Saturday 24 March 2018

Innovative opera hits high notes

Review: The Second Violinist, Opera, Galway Arts Festival

The Second Violinist
The Second Violinist

Katy Hayes

Composer Donnacha Dennehy and librettist/­director Enda Walsh have created this ambitious, sophisticated work for Landmark Productions and Wide Open Opera. The show contains many elements of a traditional opera: a dramatic overture, during which the lighting dances across the set; big solos for baritone, mezzo and ­soprano; choral set pieces with a 16-strong chorus and a dramatic climax to the action.

But in other ways it is highly innovative. The titular character, the Second Violinist, is a mime part. A widescreen video stretches across the back of the stage and some of the storytelling is accomplished there. We get a bit of a wildlife documentary, and other projected images. The songs are surtitled but an extra layer of textual fun is provided by way of communiqués on a dating app. The Second Violinist is pestered by special offers from a pizza company and there is much play with voice-mail messages, including a running gag about an amateur musical production of An Ideal Husband.

Jamie Vartan does a superb design job, Joan O'Clery's costumes are inspired and video-designer Jack Phelan makes a major contribution to this visually brilliant show. There is so much going on with story and concepts, that despite the Crash Ensemble orchestra being placed front and centre, and Dennehy's richly textured and highly dramatic compositions getting a terrific rendition, the score bizarrely ends up playing second fiddle.

Aaron Monaghan - who plays Martin, the second violinist - is physically eloquent. He is fascinated by Renaissance composer Carlo Gesualdo, who features wife-killing in his curriculum vitae. Martin has possibly killed his own wife and he may be up to no good with his date. A strange coincidence that the other large-scale Irish première at this year's Galway International Arts Festival, Woyzeck in Winter, also featured wife-murdering as a plot device.

Alongside Martin on stage is an operatic love triangle: Matthew, sung by baritone Benedict Nelson; his wife Amy, mezzo-soprano Sharon Carty; and her old college friend Hannah, soprano Máire Flavin. All three sing beautifully. Matthew may be a manifestation of Martin's past, or he may be an everyman. There is much implied in the storytelling without things ever being definite.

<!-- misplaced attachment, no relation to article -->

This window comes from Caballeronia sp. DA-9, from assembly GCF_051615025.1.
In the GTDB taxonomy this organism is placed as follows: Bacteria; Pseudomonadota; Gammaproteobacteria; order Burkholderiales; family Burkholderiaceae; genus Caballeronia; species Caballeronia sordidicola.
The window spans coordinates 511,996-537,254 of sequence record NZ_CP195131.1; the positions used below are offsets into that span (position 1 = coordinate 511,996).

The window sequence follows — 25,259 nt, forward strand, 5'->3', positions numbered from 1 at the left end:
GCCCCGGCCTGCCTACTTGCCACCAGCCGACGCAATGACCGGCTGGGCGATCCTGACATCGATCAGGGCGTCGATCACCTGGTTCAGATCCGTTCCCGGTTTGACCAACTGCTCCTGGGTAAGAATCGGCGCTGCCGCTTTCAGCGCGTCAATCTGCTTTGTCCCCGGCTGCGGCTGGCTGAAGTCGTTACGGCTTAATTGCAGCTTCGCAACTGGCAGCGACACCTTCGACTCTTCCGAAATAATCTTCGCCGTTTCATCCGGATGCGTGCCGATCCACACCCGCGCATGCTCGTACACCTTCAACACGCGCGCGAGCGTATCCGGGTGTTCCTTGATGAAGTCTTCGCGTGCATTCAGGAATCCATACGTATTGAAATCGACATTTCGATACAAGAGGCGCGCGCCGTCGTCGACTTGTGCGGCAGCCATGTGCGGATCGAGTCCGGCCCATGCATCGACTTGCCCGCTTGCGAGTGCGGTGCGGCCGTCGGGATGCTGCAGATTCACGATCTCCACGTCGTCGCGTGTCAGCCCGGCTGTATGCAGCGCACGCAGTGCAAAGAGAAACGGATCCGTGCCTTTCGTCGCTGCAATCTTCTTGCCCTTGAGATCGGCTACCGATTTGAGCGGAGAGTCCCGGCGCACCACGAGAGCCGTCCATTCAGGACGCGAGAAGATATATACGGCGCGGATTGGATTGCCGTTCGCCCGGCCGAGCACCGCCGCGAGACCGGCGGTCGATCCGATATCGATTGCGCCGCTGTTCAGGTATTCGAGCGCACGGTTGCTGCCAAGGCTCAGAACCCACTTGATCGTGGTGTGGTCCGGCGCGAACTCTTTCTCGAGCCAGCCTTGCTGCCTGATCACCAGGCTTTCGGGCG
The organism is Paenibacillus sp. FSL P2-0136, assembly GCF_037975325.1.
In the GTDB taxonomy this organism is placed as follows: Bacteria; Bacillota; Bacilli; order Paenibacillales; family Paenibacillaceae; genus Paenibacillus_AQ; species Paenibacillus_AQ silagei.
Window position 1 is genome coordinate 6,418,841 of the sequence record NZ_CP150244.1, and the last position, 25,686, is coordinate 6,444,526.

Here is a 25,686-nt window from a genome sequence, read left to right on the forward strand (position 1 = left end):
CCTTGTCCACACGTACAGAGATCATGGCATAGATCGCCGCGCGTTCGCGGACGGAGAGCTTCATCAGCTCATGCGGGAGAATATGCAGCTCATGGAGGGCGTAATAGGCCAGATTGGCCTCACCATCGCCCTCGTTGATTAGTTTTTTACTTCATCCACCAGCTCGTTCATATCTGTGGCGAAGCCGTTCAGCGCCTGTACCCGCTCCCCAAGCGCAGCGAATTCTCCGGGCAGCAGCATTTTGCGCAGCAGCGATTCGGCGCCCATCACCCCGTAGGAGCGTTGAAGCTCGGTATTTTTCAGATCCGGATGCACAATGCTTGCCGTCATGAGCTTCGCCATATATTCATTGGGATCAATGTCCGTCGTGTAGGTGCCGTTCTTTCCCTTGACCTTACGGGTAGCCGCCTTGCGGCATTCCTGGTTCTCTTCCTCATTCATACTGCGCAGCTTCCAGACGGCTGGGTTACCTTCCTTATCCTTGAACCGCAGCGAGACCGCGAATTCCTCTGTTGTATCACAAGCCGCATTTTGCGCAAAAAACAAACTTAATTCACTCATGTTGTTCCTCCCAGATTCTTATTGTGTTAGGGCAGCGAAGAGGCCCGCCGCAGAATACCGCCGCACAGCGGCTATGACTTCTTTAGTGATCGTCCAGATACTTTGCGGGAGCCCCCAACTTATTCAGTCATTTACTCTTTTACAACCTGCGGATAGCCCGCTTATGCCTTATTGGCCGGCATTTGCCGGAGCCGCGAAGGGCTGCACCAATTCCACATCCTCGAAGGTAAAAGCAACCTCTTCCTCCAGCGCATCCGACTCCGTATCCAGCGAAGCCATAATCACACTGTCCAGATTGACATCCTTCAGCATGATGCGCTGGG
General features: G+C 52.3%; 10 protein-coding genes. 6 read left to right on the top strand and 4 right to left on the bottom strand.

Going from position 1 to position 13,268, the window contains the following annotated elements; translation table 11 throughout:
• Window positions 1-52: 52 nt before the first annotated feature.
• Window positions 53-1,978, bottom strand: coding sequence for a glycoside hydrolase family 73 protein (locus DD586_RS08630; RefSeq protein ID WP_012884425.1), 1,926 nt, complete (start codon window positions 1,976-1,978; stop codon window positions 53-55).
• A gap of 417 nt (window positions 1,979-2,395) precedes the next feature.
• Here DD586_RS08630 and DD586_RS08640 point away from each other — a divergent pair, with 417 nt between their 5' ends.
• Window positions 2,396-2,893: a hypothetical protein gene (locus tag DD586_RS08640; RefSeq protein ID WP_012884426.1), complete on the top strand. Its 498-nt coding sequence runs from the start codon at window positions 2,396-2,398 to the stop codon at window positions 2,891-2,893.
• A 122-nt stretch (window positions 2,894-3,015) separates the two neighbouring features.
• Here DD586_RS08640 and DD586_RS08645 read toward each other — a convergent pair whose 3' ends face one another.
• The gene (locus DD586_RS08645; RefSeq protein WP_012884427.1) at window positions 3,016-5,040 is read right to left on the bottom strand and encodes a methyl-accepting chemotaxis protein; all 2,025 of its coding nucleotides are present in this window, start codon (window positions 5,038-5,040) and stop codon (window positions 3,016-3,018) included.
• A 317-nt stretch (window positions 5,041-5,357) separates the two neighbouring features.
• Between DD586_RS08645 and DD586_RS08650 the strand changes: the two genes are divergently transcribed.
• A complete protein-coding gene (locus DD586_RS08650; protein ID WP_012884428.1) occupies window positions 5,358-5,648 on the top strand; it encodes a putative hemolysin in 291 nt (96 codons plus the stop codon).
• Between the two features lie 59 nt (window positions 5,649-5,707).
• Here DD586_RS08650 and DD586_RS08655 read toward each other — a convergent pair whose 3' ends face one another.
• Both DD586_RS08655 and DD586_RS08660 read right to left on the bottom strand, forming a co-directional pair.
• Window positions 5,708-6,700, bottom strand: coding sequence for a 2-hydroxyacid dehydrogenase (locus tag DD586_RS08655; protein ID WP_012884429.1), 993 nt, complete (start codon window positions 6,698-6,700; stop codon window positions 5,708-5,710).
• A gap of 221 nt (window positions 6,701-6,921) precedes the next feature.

My one criticism, and it's a big one, is that there is an emotional vacuum at the opera's core. Dennehy's compositions are dramatic; they build plenty of tension as the story progresses to its climax, but there is no emotional build. Who are the audience supposed to care about at the end? The whole creative enterprise, with its cerebral emphasis, doesn't seem to be interested in that question.

But the music is beautiful, and the storytelling is arresting. This has a huge amount to offer and should play well with a wide theatrical audience, beyond the committed opera crowd. It will play the Dublin Theatre Festival in October.

Book it now


Watergate Theatre, Kilkenny Arts Festival, Aug 12 & 13

A new production of Oscar Wilde’s great love letter written while in Reading Gaol. Performed by Stephen Rea with a score played live by the Irish Chamber Orchestra, composed by Neil Martin.


Gate Theatre, Dublin, Until Sept 16

This interactive, immersive stage version of F Scott Fitzgerald’s brilliant novel, adapted and directed by Alexander Wright, continues its summer run at the Gate. Dressing up in 1920s gear is all part of the fun.


Bewley’s Café Theatre, Dublin, Until Sept 9

A double bill of Tennessee Williams’ one-act plays directed by Bairbre Ní Chaoimh. These micro-dramas give insight into the great writer’s preoccupations and themes from early in his career.

When the devil has all the best lines

Review: Jimmy's Hall, Abbey Theatre

Graham McLaren directs his debut show as joint artistic director of the Abbey Theatre: a play with songs, adapted from Paul Laverty’s film script of a 2014 Ken Loach film. It tells the story of Jimmy Gralton from Leitrim who returned home from America in 1932 and set up a community hall where the locals could have dances and classes.

His gramophone, his jazz and his communist politics provoked the ire of the local IRA, the Catholic Church and the Blueshirts. Gralton was eventually deported on the spurious grounds that he had acquired American citizenship; the only Irishman to ever meet this fate.

The script is punctuated with songs, some traditional, some not. We get a blast of Whitney Houston’s ‘I Wanna Dance with Somebody’. There is an agit-prop feel to the show, with pieces read out from various documents from the 1930s, including extracts from the Dance Hall Act and material about the proper length of women’s sleeves. We get black-and-white projections of footage from the Eucharistic Congress of 1932. There is also a recorded section of a Michael D Higgins speech from 2011.

The eclectic mix of songs are well handled by a vocally and musically gifted company. The choreography by movement director Vikki Manderson is particularly satisfying, as it combines the informal energy of impromptu Irish dance with a rigid discipline. The musical cocktail has the infectiousness of a lively trad session.

While the social and political history aspect of the story is fascinating, the script suffers from being overly didactic, thus rendering many of the characters preachy. The two villains are by far the most interesting: the bullying priest Father Sheridan is given snake-like life by Bosco Hogan. The Blueshirt Mr O’Keefe is played with real power by Donal O’Kelly, and has the best piece of writing in his description of the Black and Tans. One of the reasons righteousness is so difficult to dramatise, is because the devil ends up with all the best lines.




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